retail transformation resources
How do Modern Commerce Leaders justify investment and change?
APRIL 8, 2021 Written by Sachin Shah
This is the fourth blog in a series of four blogs( Read Blog 1, Blog 2 and Blog 3) from SkillNet on how Modern Commerce Leaders have used technology to digitally transform their retail businesses to adapt to the New Normal. This ability to adapt, gives these brands a competitive advantage. While the blogs are connected each of them can be read independently.
The last year has been challenging for almost every company’s bottom line. Even essential businesses like Grocery stores that saw a revenue lift, have also seen tight margins as labor and product costs rose. In this time of uncertainty, it may be hard to convince internal decision makers to make investments which will provide long term benefits.
On a recent call, a client mentioned that they convinced a skeptical Chief Financial Officer (CFO) to invest in a new multi-million dollar app enhancement by simply demonstrating how easy it was to complete a purchase on a competitor’s mobile app, “within 5 minutes, because I was able to show how easily I could purchase a $30 Mr. Coffee Maker on my competitor’s app, I got the funding I had been asking all year”.
Change is often initiated as a reaction to market or competitive forces. However, a true Modern Commerce Leader is often trying to be an innovator, before these forces become apparent, and may not have the easy argument “our competitors are doing it”. In those cases, a more strategic approach may need to be taken to get stakeholders to agree to not only a major financial investment but a commitment that their organization will adopt new operational process changes.
At SkillNet, we look at developing a Return on Investment (ROI) model for retail businesses as a 5-step strategic effort:
- Step 1: Define Business Needs
- Step 2: Identify Costs
- Step 3: Identify Benefits
- Step 4: Gather KPIs and Baseline Data
- Step 5: Make a Decision
In our experience, getting a retail customer journey defined in step 1 is critical and its effort is often underestimated. The retail customer journey could be a new or enhanced process, but a trend we have seen accelerate over the last year is the re-platforming of existing journeys to new platforms. An example of this re-platforming is the replication of the in-store shopping experience through mobile applications. Retailers, across both softlines and hardlines, are offering virtual chats with in-store sales associates. Others are creating a curbside pick-up process that allows for complimentary sales to make up for the loss of impulse purchases that would normally happen in stores. Once these retail customer journeys are identified and mapped, potential solutions can be identified.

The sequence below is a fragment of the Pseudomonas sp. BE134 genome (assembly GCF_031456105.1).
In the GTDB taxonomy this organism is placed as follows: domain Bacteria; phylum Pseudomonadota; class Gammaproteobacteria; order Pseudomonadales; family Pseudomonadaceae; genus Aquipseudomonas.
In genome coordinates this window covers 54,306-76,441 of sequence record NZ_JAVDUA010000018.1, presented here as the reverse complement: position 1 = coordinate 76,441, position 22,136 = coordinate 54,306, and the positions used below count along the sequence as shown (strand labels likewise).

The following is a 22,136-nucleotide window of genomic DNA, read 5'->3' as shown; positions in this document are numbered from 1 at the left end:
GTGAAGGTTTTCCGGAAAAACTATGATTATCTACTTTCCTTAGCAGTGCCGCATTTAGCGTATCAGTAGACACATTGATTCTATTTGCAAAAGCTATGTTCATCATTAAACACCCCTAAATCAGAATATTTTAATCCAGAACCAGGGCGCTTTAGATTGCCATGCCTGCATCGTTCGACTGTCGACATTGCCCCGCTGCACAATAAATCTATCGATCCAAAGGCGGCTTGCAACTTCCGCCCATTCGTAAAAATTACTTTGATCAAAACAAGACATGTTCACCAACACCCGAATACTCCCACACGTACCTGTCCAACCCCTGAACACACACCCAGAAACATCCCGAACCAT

We also see many Retailers stumble when trying to see if their initiatives actually paid off. Hence we make sure to include step 4, where Key Performance Indicators for retailers are identified prior to making a decision. Below is a model for a recent ROI exercise just completed for another client which highlights the potential solutions based on the retail customer journeys and some key performance indicators for retailers that were considered.
The major benefit of taking a more strategic view when justifying a project is the alignment you will gain from stakeholders. The benefits of this alignment include a common stakeholder understanding on how your retail customer’s experience will improve, the costs to get there, and what subjective and objective metrics will prove you made your innovation goals.
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